Daniel Zamora #73 of the Mets delivers a pitch iagainst...

Daniel Zamora #73 of the Mets delivers a pitch iagainst the Philadelphia Phillies at Citizens Bank Park on August 17, 2018, in Philadelphia, Pennsylvania.  Credit: Getty Images/Drew Hallowell

PORT ST. LUCIE, Fla. — 2018 was a year of firsts for Mets lefthander Daniel Zamora. First big-league appearance. First strikeout. First win. First baby.

That last one happened on Oct. 16, when Zamora’s girlfriend, Courtney, gave birth to a girl the couple named Adeline.

Four days later, Daniel posted some photos on Twitter showing Adeline wearing sports gear. Not Mets gear, though: Adeline was sporting a Stony Brook onesie. Her dad is a product of the Seawolves’ athletic program.

Fast-forward to spring training, where Zamora is facing an uphill battle to make the Mets’ Opening Day roster. He impressed in 16 games after getting called up from Double-A Binghamton in 2018 but has a 9.82 exhibition ERA and likely will start the season at Triple-A Syracuse.

The Mets improved their bullpen from the end of last season, when Mickey Callaway was auditioning youngsters in August and September. Zamora, 25, went 1-0 with a 3.00 ERA and 16 strikeouts in nine innings. He held lefthanded batters to a .222 average and did even better against righties (.154).

“That was last year,” Zamora said. “I don’t really focus on that kind of stuff. This is this year. I’m trying to help the team win games this year.”

In the offseason, the Mets added three veteran lefthanders who could start the season in the bullpen. Justin Wilson signed for two years and $10 million and Luis Avilan and Hector Santiago agreed to minor-league contracts. Avilan hasn’t given up a run in five outings and Santiago has a 1.80 ERA in three appearances.

Zamora’s big-league experience should serve him well if and when the Mets need to dip down for a lefty specialist. With his family among the crowd of 40,460, he made his debut on Aug. 17 at Citizens Bank Park in Philadelphia and struck out the first batter he faced, Cesar Hernandez.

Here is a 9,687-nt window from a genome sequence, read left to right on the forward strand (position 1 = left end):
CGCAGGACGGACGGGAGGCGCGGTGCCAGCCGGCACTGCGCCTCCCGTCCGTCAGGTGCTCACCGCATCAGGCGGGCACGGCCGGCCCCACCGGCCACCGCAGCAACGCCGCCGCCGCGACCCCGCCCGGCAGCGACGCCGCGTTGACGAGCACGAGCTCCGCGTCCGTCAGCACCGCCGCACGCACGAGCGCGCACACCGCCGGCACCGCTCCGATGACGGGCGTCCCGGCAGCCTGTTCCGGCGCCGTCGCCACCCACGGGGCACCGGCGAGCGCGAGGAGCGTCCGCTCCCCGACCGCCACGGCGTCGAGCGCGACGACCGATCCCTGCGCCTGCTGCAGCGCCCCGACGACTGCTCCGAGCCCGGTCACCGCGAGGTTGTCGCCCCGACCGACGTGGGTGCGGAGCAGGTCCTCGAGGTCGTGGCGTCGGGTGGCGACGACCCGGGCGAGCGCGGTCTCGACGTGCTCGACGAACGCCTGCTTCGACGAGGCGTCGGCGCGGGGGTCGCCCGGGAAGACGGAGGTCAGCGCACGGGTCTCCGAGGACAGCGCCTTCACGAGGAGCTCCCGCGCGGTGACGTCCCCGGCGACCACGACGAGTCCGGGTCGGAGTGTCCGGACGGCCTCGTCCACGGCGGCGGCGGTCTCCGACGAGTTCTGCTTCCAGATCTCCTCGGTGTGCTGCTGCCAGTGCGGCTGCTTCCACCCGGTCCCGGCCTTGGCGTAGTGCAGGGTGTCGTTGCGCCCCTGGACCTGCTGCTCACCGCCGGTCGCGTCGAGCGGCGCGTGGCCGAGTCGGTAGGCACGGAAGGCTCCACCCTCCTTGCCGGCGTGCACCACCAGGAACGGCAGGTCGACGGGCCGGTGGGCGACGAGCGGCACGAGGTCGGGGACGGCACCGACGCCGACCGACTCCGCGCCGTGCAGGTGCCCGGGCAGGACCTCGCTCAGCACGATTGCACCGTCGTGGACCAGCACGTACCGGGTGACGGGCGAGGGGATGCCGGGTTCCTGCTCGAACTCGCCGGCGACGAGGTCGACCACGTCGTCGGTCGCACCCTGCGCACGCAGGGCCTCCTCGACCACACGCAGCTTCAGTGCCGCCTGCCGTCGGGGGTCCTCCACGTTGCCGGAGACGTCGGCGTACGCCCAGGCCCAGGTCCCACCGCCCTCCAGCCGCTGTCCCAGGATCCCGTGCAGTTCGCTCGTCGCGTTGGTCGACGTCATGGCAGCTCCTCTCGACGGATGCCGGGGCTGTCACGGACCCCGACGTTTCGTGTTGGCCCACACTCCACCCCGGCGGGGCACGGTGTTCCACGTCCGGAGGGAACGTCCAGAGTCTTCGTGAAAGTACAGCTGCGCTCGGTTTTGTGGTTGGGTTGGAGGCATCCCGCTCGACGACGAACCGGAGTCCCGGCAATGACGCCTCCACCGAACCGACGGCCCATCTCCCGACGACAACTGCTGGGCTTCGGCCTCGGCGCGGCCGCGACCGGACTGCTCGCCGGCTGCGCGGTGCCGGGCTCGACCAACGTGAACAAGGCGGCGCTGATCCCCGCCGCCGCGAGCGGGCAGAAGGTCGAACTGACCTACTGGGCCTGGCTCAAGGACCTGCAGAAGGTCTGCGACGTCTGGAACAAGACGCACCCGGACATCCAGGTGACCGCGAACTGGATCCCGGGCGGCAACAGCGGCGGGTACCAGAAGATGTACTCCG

“The first time you walk out there, it’s like, ‘Oh, wow,’  ’’ Zamora said. “I had never pitched in a stadium that big, with that many people before. Minor league fields are kind of tiny and empty, so I looked up and I was just like, ‘Oh, wow, this is actually happening.’ ”

Zamora pitched 1 1⁄3 scoreless innings with two strikeouts. He picked up a win on Sept. 29 in Miami when he threw a scoreless inning in the Mets’ 1-0, 13-inning win.

It was a good first look at the majors, but Zamora wants more. “I always have higher expectations for myself,” he said. “I’m never satisfied with how I play. I can always be better at something. The goal is to always be better. My main thing is I just have to be better with my fastball. [Pitching coach Dave Eiland] has been awesome, trying to help me to be more consistent with my mechanics. If I can be more consistent with what I do, then my fastball will be better. If my fastball gets better, then my slider will be better because of it.”

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